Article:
Abstract WP47: Flow Phantom for the Validation and Quantitative Analysis of Computed Tomography Perfusion
Objective: We create a flow phantom using a simple brain model with well-defined flow behavior. This allows for the validation of CT perfusion (CTP), as CTP data can be compared with theoretical calculations and gold standard flow meter values. Our approach offers a calibration system for existing CTP scanners, facilitating the selection of optimal data processing algorithms and parameter settings.
Methods: The phantom was built using 37 parallel glass capillary tubes of internal diameter 1.0 mm fixed with epoxy. Saline was pumped into the inlet portion of a Y-shaped tubing system with one inlet and two outlets. One Y outlet led to the phantom, which was in series with a flow meter. The other outlet flowed to a waste container. A contrast bolus was introduced at the Y inlet and perfusion imaging was performed with a Toshiba 320 slice Aquilion One scanner. Phantom flow rates of 3, 5, 7.5 and 20 mL/min were used. Time activity curves (TACs) were calculated by averaging along various phantom segments.
Results: CBV could be accurately recovered for all flow levels but 3 mL/min. MTT values were slightly higher than expected. Compared to TACs at the base of the Y, TACS just prior to the phantom showed significant dispersion. MTT measured across the phantom for length of 4.1 cm (i.e. internal volume 1 mL) with a flow meter rate of 20 mL/min was 0.066 min, whereas 0.05 min was expected. However, the same measurement for a flow of 3 mL/min had an MTT of 0.32 min, close to the expected value of 0.33 min.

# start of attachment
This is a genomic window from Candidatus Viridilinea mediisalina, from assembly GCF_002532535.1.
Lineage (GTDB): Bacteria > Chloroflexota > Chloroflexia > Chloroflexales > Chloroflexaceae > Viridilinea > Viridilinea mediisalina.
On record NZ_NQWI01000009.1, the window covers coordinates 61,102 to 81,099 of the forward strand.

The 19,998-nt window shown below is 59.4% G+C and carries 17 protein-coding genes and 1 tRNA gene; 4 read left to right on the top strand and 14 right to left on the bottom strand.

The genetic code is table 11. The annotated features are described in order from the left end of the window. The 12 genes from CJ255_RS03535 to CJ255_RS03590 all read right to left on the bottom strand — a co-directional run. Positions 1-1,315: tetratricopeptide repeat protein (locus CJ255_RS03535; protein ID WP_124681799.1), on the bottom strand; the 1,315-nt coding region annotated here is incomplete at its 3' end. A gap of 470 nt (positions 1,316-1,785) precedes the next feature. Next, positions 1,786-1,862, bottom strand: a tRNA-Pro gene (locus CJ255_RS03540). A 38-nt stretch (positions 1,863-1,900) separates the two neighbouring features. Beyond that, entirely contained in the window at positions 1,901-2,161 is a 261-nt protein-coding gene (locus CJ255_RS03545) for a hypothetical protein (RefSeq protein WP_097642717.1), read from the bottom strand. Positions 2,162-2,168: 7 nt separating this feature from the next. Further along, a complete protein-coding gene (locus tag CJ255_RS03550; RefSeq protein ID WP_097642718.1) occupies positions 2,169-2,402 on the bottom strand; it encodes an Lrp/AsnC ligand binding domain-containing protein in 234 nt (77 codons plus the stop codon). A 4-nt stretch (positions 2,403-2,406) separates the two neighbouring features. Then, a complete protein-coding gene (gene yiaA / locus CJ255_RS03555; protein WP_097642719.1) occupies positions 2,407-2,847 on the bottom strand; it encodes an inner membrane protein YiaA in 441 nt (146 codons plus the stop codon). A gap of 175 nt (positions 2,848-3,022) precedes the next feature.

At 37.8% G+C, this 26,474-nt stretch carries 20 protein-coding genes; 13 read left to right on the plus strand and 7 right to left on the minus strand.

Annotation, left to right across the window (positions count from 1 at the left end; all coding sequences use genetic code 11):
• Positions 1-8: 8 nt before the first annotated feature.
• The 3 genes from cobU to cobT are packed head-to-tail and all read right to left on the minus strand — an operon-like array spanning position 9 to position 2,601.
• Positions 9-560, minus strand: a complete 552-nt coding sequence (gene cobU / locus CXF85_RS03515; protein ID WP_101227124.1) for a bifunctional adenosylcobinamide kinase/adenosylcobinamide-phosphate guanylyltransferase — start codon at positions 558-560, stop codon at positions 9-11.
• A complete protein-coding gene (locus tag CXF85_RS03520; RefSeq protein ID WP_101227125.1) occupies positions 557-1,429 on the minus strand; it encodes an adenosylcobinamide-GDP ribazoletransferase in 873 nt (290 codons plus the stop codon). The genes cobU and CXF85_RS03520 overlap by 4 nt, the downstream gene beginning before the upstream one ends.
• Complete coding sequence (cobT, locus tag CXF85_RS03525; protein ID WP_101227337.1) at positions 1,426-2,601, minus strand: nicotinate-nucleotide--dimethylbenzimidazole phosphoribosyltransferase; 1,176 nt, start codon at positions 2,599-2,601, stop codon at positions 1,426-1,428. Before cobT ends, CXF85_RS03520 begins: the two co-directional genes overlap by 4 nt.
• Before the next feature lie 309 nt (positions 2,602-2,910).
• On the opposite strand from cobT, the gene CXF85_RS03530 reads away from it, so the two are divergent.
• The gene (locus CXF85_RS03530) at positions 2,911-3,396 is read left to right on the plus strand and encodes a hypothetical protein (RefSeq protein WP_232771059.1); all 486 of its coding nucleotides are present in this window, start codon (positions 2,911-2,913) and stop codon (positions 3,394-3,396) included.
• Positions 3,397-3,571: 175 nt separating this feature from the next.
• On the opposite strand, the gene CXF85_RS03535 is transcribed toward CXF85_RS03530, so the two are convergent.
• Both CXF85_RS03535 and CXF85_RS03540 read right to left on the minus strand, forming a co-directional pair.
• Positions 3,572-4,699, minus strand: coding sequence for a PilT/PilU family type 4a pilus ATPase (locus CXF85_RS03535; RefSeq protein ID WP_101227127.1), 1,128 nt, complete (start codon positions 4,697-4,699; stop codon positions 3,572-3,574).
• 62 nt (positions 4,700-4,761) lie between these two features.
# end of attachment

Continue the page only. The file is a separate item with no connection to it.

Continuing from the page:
Conclusions: We have developed a robust system for the analysis of CTP. CBV was accurate provided sufficient scan duration. MTT values were mildly exaggerated due to dispersion of the contrast bolus. This is analogous to measuring an early arterial TAC, such as the carotid TAC, when tissue segments are fed by smaller branches. This dispersion causes a lower bound for MTT, an effect that is greater at higher flows. Our system has the potential for the calibration and optimization of existing commercial CTP devices.
- © 2012 by American Heart Association, Inc.